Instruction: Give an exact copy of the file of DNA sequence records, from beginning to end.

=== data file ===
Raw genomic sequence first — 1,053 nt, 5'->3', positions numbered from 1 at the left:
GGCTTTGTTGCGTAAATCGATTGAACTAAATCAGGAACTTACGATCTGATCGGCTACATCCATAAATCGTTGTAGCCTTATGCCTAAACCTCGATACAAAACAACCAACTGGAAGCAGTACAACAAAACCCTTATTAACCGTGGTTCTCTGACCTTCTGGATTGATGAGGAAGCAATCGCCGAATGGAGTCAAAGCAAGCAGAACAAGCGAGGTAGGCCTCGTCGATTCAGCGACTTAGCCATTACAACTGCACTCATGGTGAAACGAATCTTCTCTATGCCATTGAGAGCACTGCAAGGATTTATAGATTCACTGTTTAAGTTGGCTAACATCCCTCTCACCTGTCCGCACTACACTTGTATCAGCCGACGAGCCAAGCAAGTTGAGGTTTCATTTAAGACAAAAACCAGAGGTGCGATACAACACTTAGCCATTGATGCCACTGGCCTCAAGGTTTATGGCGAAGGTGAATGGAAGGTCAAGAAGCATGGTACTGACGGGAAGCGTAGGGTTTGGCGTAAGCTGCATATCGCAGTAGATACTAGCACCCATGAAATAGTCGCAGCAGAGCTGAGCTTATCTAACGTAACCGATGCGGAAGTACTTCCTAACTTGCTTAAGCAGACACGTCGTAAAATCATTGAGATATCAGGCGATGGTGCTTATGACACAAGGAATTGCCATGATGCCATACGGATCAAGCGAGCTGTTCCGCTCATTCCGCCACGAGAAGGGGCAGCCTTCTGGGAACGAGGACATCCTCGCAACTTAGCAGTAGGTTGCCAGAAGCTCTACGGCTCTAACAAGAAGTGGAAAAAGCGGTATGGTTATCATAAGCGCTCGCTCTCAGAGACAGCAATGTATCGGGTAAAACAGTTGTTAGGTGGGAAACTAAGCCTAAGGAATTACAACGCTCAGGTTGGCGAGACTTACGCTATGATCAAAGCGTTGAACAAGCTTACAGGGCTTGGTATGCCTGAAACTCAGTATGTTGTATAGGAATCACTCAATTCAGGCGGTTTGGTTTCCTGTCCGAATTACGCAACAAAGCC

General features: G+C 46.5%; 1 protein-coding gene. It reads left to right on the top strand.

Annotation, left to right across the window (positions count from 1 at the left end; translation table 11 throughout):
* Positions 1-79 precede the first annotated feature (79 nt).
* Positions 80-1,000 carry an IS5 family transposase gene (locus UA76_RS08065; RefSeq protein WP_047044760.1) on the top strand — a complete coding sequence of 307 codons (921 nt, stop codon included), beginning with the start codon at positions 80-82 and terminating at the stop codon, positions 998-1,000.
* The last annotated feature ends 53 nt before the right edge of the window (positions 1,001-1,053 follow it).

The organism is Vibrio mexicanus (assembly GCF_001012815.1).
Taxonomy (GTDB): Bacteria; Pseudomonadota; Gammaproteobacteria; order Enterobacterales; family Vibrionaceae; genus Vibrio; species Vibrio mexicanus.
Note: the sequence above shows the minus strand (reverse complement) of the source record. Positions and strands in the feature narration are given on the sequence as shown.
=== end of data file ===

Raw genomic sequence first — 1,053 nt, 5'->3', positions numbered from 1 at the left:
GGCTTTGTTGCGTAAATCGATTGAACTAAATCAGGAACTTACGATCTGATCGGCTACATCCATAAATCGTTGTAGCCTTATGCCTAAACCTCGATACAAAACAACCAACTGGAAGCAGTACAACAAAACCCTTATTAACCGTGGTTCTCTGACCTTCTGGATTGATGAGGAAGCAATCGCCGAATGGAGTCAAAGCAAGCAGAACAAGCGAGGTAGGCCTCGTCGATTCAGCGACTTAGCCATTACAACTGCACTCATGGTGAAACGAATCTTCTCTATGCCATTGAGAGCACTGCAAGGATTTATAGATTCACTGTTTAAGTTGGCTAACATCCCTCTCACCTGTCCGCACTACACTTGTATCAGCCGACGAGCCAAGCAAGTTGAGGTTTCATTTAAGACAAAAACCAGAGGTGCGATACAACACTTAGCCATTGATGCCACTGGCCTCAAGGTTTATGGCGAAGGTGAATGGAAGGTCAAGAAGCATGGTACTGACGGGAAGCGTAGGGTTTGGCGTAAGCTGCATATCGCAGTAGATACTAGCACCCATGAAATAGTCGCAGCAGAGCTGAGCTTATCTAACGTAACCGATGCGGAAGTACTTCCTAACTTGCTTAAGCAGACACGTCGTAAAATCATTGAGATATCAGGCGATGGTGCTTATGACACAAGGAATTGCCATGATGCCATACGGATCAAGCGAGCTGTTCCGCTCATTCCGCCACGAGAAGGGGCAGCCTTCTGGGAACGAGGACATCCTCGCAACTTAGCAGTAGGTTGCCAGAAGCTCTACGGCTCTAACAAGAAGTGGAAAAAGCGGTATGGTTATCATAAGCGCTCGCTCTCAGAGACAGCAATGTATCGGGTAAAACAGTTGTTAGGTGGGAAACTAAGCCTAAGGAATTACAACGCTCAGGTTGGCGAGACTTACGCTATGATCAAAGCGTTGAACAAGCTTACAGGGCTTGGTATGCCTGAAACTCAGTATGTTGTATAGGAATCACTCAATTCAGGCGGTTTGGTTTCCTGTCCGAATTACGCAACAAAGCC

General features: G+C 46.5%; 1 protein-coding gene. It reads left to right on the top strand.

Annotation, left to right across the window (positions count from 1 at the left end; translation table 11 throughout):
* Positions 1-79 precede the first annotated feature (79 nt).
* Positions 80-1,000 carry an IS5 family transposase gene (locus UA76_RS08065; RefSeq protein WP_047044760.1) on the top strand — a complete coding sequence of 307 codons (921 nt, stop codon included), beginning with the start codon at positions 80-82 and terminating at the stop codon, positions 998-1,000.
* The last annotated feature ends 53 nt before the right edge of the window (positions 1,001-1,053 follow it).

The organism is Vibrio mexicanus (assembly GCF_001012815.1).
Taxonomy (GTDB): Bacteria; Pseudomonadota; Gammaproteobacteria; order Enterobacterales; family Vibrionaceae; genus Vibrio; species Vibrio mexicanus.
Note: the sequence above shows the minus strand (reverse complement) of the source record. Positions and strands in the feature narration are given on the sequence as shown.